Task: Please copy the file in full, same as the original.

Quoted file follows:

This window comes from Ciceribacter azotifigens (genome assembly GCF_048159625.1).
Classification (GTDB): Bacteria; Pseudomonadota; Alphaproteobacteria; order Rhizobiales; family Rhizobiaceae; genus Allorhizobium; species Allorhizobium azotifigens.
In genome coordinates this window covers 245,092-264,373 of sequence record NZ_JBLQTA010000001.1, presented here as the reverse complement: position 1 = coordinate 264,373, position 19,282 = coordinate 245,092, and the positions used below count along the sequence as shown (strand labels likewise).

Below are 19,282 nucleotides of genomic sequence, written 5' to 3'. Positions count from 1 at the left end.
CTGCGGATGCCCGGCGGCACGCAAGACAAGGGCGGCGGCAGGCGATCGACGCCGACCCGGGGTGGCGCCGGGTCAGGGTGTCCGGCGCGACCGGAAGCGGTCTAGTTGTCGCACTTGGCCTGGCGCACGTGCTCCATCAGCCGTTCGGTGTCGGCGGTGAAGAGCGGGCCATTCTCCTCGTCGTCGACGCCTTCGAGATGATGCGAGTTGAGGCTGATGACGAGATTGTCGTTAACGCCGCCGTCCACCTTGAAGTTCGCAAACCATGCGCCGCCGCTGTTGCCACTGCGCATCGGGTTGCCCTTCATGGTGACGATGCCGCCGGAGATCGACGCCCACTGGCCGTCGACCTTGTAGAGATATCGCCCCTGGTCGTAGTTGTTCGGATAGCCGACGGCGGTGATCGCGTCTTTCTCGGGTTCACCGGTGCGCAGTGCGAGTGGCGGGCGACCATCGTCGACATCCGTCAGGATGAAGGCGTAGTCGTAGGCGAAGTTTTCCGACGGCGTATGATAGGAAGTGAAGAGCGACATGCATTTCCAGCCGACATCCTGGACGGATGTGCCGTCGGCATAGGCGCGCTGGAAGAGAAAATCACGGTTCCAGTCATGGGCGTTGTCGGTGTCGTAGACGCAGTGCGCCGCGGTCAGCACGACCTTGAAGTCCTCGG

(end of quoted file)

This window comes from Ciceribacter azotifigens (genome assembly GCF_048159625.1).
Classification (GTDB): Bacteria; Pseudomonadota; Alphaproteobacteria; order Rhizobiales; family Rhizobiaceae; genus Allorhizobium; species Allorhizobium azotifigens.
In genome coordinates this window covers 245,092-264,373 of sequence record NZ_JBLQTA010000001.1, presented here as the reverse complement: position 1 = coordinate 264,373, position 19,282 = coordinate 245,092, and the positions used below count along the sequence as shown (strand labels likewise).

Below are 19,282 nucleotides of genomic sequence, written 5' to 3'. Positions count from 1 at the left end.
CTGCGGATGCCCGGCGGCACGCAAGACAAGGGCGGCGGCAGGCGATCGACGCCGACCCGGGGTGGCGCCGGGTCAGGGTGTCCGGCGCGACCGGAAGCGGTCTAGTTGTCGCACTTGGCCTGGCGCACGTGCTCCATCAGCCGTTCGGTGTCGGCGGTGAAGAGCGGGCCATTCTCCTCGTCGTCGACGCCTTCGAGATGATGCGAGTTGAGGCTGATGACGAGATTGTCGTTAACGCCGCCGTCCACCTTGAAGTTCGCAAACCATGCGCCGCCGCTGTTGCCACTGCGCATCGGGTTGCCCTTCATGGTGACGATGCCGCCGGAGATCGACGCCCACTGGCCGTCGACCTTGTAGAGATATCGCCCCTGGTCGTAGTTGTTCGGATAGCCGACGGCGGTGATCGCGTCTTTCTCGGGTTCACCGGTGCGCAGTGCGAGTGGCGGGCGACCATCGTCGACATCCGTCAGGATGAAGGCGTAGTCGTAGGCGAAGTTTTCCGACGGCGTATGATAGGAAGTGAAGAGCGACATGCATTTCCAGCCGACATCCTGGACGGATGTGCCGTCGGCATAGGCGCGCTGGAAGAGAAAATCACGGTTCCAGTCATGGGCGTTGTCGGTGTCGTAGACGCAGTGCGCCGCGGTCAGCACGACCTTGAAGTCCTCGG